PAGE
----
AND WE DRANK
38 Murray Street,
South Australia 5253
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OWNER SOMMELIER – Grant Dickson
FRONT OF HOUSE MANAGER – Chalie Schultz
CHEF – Sam Smith – assisted by Emily Thomas
Thursday 11.00 am – 10.00 pm
Friday 11.00 am – 10.00 pm
Saturday 11.00 am – 10.00 pm
Sunday 11.00 am – 4.00 pm
Monday 11.00 am – 4.00 pm
Closed Tuesday and Wednesday
POSTED SEPTEMBER 29 2023
Muted as a cellar door/bottle shop and bar, you need to look hard to find food on the Otherness website. In fact, on their home page not a single picture of food or of women. This hardly does justice or places sufficient importance on their dining experience. Listing Otherness as a bar is not the right description. I think of a bar as a high bench with some stool seating in front and opportunity to pester the bar person. Yes there is a bottle shop element with an erudite moderately sized list that encompasses Australian and Barossan genius with a terrific smattering of wisely selected internationals including Champagnes. Yes, there is the opportunity for wine education and regular tastings…but it is the dining experience that is par excellence here.
It should not surprise anyone to find that Grant Dickson owns Otherness. A world class musician, he worked for Rockford Wines for years, stepped briefly into the restaurant world at another location to now be sole owner at Otherness. It takes guts, passion and integrity to take on what is, a large, somewhat awkward space in the main street in Angaston that was initially intended as a bakery. The baker still uses the facility a couple of nights a week and does make the excellent light sour dough bread served at Otherness. Hardly massed passing trade. The lack of Chinese tourists has hit all the South Australian wine regions hard. It is large and light space and tables are well spaced.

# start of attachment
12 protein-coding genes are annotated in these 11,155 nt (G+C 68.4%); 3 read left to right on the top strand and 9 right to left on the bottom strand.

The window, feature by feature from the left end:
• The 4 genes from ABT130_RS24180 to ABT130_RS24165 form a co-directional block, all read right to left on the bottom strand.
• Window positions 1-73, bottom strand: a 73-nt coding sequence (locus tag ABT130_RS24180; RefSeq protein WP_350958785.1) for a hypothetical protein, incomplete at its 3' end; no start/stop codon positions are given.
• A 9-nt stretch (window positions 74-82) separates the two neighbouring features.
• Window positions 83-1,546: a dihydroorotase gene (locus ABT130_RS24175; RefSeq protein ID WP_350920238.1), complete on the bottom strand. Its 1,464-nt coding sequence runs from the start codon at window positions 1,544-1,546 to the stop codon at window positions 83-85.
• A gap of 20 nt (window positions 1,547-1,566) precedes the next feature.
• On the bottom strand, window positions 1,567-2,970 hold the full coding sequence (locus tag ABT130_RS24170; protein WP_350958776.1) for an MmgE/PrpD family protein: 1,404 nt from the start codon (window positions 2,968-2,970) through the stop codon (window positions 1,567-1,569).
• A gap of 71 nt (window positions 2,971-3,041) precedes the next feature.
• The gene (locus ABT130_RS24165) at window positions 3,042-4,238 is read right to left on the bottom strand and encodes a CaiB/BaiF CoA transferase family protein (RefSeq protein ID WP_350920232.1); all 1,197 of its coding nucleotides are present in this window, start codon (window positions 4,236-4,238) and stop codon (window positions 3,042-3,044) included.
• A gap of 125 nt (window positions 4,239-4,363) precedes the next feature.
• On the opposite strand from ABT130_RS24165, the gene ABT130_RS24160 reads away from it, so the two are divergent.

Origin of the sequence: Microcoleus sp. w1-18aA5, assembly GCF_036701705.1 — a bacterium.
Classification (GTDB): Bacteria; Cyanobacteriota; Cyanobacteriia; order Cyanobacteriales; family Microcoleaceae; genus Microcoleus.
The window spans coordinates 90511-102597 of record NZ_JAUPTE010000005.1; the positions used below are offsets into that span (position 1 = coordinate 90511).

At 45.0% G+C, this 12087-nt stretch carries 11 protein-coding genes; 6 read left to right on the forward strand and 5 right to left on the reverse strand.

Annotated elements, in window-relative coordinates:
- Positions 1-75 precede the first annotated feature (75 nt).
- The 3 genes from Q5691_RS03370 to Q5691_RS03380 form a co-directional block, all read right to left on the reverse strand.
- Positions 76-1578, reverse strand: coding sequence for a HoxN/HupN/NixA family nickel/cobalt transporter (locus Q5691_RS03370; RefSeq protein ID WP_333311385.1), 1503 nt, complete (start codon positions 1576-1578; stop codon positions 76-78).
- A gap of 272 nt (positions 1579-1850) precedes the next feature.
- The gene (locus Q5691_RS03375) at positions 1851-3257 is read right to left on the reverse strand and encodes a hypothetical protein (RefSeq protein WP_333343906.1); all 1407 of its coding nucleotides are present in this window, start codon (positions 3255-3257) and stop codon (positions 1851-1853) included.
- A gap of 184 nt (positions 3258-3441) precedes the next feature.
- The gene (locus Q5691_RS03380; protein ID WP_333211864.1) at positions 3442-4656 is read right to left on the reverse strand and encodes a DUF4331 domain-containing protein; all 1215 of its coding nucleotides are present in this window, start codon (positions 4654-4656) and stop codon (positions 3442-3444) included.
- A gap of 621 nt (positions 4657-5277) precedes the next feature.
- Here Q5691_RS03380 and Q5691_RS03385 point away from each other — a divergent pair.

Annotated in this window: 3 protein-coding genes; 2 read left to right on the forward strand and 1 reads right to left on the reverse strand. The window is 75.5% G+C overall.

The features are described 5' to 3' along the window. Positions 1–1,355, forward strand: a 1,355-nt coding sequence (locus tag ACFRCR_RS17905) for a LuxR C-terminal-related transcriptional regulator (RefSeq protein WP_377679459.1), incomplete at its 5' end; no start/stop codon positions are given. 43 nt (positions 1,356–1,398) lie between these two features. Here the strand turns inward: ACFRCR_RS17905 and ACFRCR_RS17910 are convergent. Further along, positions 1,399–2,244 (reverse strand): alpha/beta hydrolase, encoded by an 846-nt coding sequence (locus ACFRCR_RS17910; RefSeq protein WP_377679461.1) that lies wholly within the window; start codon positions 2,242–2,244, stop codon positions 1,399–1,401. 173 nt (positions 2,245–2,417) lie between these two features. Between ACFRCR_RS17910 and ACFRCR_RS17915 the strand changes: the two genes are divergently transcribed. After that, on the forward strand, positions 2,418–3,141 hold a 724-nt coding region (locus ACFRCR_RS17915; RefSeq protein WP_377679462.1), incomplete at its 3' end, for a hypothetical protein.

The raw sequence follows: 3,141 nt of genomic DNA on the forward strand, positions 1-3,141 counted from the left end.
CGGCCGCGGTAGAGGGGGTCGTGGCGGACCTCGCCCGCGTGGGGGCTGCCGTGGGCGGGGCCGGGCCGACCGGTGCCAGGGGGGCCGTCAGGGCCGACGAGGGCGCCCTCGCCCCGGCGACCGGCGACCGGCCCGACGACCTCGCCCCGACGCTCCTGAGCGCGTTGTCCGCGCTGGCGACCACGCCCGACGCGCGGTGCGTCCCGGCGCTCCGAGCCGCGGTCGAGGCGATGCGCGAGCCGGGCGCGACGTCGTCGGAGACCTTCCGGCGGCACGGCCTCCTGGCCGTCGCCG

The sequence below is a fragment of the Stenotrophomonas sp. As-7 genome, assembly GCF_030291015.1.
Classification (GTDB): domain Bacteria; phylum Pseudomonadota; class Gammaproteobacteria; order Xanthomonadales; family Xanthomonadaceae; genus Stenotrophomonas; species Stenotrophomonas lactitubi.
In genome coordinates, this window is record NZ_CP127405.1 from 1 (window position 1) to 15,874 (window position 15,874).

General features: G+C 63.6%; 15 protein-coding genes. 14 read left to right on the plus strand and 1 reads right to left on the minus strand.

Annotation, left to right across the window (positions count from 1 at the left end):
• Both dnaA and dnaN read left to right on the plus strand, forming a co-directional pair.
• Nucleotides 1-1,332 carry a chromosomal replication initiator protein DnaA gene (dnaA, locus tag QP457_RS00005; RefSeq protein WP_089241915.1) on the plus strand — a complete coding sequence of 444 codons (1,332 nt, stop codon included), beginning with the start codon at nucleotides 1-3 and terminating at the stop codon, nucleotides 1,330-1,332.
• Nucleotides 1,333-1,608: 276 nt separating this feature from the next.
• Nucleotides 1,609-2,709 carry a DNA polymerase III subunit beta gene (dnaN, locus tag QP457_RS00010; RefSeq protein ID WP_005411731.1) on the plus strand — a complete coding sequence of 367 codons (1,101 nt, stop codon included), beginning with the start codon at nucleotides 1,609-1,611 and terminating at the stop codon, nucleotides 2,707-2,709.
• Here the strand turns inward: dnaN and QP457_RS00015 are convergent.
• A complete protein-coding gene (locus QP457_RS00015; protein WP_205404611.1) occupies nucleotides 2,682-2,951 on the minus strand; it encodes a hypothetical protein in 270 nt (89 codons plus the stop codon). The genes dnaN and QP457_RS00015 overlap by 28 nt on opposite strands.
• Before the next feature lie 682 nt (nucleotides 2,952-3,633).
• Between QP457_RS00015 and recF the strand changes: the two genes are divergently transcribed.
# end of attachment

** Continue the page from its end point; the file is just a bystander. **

Finding such intelligent restrained food perfectly match to wine is rare in South Australia. Chef Sam Smith comes with excellent provenance having worked with David Swain at Fino for some years. Like Swain Smith’s focus is finding the best in-season produce and treating it with respect. Peculiarly, Smith looks a little like Swain. I love this sort of food.